Editorial note: This is the third in a series that explores the art of New York’s cemeteries.
New York City’s population of the dead, like its living souls, has mostly relocated to the outer boroughs due the overcrowding and high real estate prices of Manhattan. Many of the island’s cemeteries were exhumed (although the bodies were not necessarily all collected, resulting in some skeletons lingering in the ground) during the past 150 years and reinterred in these new cemeteries, but there remain a few burial grounds embedded in the urban landscape of Manhattan, from gated lots so small as to be unnoticed, like First Shearith Israel Graveyard, the only surviving 17th century structure in Manhattan, to Potter’s Fields that have since become parks, including Washington Square Park and Bryant Park. The borough’s remaining active cemetery is Trinity Cemetery in Washington Heights, which, with Trinity and St. Paul’s churchyards in Lower Manhattan, is part of the Episcopal Parish of Trinity Church burial grounds, a group of three cemeteries that maintains a historic and artistic presence for memorial history in the city.
Before rural cemeteries like Green-Wood Cemetery in Brooklyn and Woodlawn Cemetery in the Bronx were established, most New Yorkers were buried in churchyards. This started with European settlement in the early 17th century, and placed cemeteries right in the middle of everyday life with a heavy emphasis on the mortality of everyone. (A popular epitaph of the day was: “Where you are now, so once was I. Where I am now, so you will be.)
As the population of New York City grew, it became impossible to hold everyone in these small lots of land, with diseases like yellow fever, typhoid and cholera spreading from the piles of rotting corpses festering at intersections of busy city streets. Among these early churchyard cemeteries were those of St. Paul’s Chapel (with gravestones dating to the 18th century) and Trinity Church (with gravestones dating to the 17th century) in Lower Manhattan, and later Trinity Cemetery and Mausoleum were established by Trinity Parish in 1842 in Washington Heights.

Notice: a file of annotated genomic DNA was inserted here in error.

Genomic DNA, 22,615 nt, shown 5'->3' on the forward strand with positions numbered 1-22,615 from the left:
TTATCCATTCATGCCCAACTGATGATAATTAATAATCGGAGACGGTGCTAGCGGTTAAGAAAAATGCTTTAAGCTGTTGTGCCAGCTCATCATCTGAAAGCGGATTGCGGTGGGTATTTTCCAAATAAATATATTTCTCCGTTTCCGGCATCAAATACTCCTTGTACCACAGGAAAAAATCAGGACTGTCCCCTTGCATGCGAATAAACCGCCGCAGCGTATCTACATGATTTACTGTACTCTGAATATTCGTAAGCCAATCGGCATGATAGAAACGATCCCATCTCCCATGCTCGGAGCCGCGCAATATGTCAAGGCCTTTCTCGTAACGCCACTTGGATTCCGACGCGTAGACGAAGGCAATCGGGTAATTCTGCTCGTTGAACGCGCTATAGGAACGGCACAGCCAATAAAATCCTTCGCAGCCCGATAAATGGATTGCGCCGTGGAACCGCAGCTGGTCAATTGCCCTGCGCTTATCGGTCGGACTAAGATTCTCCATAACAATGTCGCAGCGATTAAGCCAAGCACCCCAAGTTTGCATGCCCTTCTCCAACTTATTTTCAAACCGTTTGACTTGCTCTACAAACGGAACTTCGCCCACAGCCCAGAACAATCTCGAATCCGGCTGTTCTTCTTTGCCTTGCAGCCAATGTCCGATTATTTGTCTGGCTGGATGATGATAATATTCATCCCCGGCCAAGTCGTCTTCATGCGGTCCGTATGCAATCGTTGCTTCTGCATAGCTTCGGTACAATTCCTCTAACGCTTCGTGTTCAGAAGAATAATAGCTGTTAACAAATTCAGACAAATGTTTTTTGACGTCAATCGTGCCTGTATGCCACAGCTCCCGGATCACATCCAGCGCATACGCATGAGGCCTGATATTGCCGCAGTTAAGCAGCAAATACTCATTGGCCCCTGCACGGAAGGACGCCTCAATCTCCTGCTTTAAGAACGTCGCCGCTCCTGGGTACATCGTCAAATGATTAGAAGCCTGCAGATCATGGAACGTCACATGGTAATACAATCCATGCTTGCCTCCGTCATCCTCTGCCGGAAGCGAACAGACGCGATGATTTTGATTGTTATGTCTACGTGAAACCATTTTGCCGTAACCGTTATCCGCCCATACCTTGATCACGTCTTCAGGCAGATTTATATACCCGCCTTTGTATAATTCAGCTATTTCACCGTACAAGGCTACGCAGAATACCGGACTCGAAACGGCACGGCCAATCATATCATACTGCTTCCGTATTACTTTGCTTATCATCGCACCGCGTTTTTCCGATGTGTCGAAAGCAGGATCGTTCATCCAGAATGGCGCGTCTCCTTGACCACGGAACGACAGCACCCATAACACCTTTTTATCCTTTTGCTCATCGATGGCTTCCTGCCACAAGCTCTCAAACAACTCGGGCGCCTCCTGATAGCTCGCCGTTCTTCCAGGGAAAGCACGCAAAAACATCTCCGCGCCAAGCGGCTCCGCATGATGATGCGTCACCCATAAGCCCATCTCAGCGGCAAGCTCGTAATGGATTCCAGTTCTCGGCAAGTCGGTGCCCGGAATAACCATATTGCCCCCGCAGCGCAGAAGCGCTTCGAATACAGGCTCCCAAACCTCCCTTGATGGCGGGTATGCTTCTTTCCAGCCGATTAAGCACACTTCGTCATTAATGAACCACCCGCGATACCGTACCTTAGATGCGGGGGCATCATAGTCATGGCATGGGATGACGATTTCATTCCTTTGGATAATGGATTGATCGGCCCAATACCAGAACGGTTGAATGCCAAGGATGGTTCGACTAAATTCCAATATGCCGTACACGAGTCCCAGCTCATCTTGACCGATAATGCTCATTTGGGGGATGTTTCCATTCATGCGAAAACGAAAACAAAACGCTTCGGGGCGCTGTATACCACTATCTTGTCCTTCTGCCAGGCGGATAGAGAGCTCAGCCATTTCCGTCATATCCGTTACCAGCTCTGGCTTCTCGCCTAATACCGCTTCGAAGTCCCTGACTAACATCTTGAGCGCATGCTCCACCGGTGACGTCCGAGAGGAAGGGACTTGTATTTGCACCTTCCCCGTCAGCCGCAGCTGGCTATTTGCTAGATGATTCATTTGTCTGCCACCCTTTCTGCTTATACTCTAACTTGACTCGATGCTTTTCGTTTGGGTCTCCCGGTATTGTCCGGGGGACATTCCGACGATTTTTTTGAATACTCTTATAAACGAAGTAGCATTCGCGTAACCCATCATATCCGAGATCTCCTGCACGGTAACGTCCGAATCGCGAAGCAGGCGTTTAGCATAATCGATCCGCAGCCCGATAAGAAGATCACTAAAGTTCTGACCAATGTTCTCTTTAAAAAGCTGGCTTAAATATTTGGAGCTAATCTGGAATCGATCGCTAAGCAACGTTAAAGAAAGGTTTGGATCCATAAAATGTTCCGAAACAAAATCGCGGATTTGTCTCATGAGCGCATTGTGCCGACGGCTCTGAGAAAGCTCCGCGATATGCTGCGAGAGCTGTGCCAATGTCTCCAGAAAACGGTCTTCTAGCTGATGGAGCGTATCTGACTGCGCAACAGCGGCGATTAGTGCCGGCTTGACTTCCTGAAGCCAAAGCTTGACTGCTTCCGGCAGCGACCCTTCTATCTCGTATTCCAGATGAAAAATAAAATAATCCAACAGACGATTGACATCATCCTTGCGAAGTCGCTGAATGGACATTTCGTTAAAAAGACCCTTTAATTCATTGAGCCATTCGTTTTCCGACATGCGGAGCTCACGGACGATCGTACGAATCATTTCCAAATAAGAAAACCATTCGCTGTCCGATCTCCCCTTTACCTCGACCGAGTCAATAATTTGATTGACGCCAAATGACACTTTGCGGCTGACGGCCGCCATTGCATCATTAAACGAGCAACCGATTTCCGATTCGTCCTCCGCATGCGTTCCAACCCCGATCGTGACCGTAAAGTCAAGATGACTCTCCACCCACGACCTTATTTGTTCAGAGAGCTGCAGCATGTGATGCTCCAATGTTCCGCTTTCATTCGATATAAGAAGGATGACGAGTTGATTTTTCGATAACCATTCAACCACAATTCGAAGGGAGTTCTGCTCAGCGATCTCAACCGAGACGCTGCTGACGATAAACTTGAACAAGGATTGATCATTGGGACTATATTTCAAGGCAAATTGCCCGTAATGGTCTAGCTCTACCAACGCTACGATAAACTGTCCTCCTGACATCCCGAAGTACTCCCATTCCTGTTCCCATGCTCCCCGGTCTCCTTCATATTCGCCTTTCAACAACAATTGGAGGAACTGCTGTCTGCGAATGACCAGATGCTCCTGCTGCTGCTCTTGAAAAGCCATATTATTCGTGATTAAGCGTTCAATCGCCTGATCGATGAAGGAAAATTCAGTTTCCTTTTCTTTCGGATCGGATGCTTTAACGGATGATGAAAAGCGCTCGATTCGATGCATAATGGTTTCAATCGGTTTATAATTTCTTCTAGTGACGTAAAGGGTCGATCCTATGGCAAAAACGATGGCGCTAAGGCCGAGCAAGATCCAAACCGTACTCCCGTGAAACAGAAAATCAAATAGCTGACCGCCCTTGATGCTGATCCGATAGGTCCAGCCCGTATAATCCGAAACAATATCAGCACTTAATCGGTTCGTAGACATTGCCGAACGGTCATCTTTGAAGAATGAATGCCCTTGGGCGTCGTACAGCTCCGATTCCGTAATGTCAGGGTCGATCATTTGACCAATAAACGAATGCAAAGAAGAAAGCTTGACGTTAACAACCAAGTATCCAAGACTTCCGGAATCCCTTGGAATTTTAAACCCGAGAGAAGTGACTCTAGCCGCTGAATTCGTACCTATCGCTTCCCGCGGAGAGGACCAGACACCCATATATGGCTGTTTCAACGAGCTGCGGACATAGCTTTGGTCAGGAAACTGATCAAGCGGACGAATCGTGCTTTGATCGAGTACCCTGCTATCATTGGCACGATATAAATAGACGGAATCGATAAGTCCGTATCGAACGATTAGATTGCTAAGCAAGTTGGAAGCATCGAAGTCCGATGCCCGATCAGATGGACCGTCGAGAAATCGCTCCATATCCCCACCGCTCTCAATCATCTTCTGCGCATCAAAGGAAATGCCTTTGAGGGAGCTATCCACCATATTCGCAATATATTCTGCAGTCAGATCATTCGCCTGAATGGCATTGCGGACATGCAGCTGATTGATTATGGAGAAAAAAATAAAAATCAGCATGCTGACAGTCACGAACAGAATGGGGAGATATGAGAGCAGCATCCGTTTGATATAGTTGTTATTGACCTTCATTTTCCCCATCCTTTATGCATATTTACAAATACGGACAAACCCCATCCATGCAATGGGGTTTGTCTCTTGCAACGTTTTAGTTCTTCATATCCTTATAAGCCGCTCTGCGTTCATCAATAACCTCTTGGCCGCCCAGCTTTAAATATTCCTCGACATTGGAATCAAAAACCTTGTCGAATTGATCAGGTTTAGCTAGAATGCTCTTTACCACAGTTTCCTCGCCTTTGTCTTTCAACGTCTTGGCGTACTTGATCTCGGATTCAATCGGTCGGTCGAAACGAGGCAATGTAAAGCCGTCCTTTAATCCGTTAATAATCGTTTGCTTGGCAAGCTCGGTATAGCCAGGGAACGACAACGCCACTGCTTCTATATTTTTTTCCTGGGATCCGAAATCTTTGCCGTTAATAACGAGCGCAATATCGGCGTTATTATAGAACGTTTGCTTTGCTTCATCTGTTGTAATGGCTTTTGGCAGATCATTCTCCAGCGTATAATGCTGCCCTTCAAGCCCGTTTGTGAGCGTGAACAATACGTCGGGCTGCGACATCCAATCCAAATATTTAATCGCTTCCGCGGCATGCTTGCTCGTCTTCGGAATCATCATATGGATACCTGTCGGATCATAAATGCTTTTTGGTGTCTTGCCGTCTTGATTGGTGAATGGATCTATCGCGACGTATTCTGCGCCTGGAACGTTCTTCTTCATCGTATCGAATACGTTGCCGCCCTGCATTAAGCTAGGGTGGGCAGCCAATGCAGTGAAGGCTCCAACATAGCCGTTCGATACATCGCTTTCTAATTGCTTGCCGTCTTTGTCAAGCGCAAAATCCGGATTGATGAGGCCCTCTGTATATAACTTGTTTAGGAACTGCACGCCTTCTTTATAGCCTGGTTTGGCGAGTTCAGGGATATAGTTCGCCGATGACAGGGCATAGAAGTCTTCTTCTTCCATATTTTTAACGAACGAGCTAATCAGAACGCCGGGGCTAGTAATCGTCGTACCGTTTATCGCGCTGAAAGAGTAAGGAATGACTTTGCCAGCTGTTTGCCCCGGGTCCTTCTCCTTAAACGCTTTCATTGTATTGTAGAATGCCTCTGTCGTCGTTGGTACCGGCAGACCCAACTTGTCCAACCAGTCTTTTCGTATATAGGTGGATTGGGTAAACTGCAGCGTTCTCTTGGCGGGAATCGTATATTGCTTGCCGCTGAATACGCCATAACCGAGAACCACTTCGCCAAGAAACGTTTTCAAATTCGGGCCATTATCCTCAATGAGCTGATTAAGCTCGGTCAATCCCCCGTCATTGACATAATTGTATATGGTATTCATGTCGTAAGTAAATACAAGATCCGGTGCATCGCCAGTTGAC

On entering the oldest of the Trinity Parish burial grounds at Trinity Church on Wall Street and Broadway, you are met by the vacant stares of carved skulls flanked with wings that top many of the 17th and 18th century graves. There are no soaring Victorian angels or ornate flowers decorating the tombs, but instead direct references to the shortness of life, including flying hourglasses (time flies) and winged souls with blank cherub faces. There is even a cryptogram on the 1794 grave of James Leeson in Trinity Churchyard that is deciphered to: “Remember Death.” The whole tone of the cemetery is ominous, a warning that life is short and to be pious and religious before your hourglass runs out and your soul flies away to the great beyond.
The grave of Richard Churcher in Trinity Churchyard, dating to 1681, is the oldest carved gravestone in New York City, a memorial for a boy who died at the age of five. It is also rare in being a two-sided 17th century grave, with the epitaph text on one side and on the back a three-dimensional flying hourglass and skull and cross bones. The grave is impressive for its age and the surviving details of the carvings, but its creators were not looking to create a beautiful memorial sculpture. The city was still a long way from having its top artists and architects working on its tombs, and these graves in Trinity Churchyard were as much tributes to the dead as reminders that you are going to be next someday.
Up Broadway between Fulton and Vesey is St. Paul’s Churchyard. While its graves date from 1704, a little later than Trinity Churchyard, its chapel is the oldest church building in Manhattan, built in 1766. The churchyard is directly across from the World Trade Center site, and it survived the September 11 attacks surprisingly intact. The chapel has served as an informal memorial site for people to gather and leave tributes, while the graves in its small cemetery, some scarred with structural damage, but many only with hundreds of years of New York decay, are reminders of the long sprawl of history that has unfolded over this one space of land.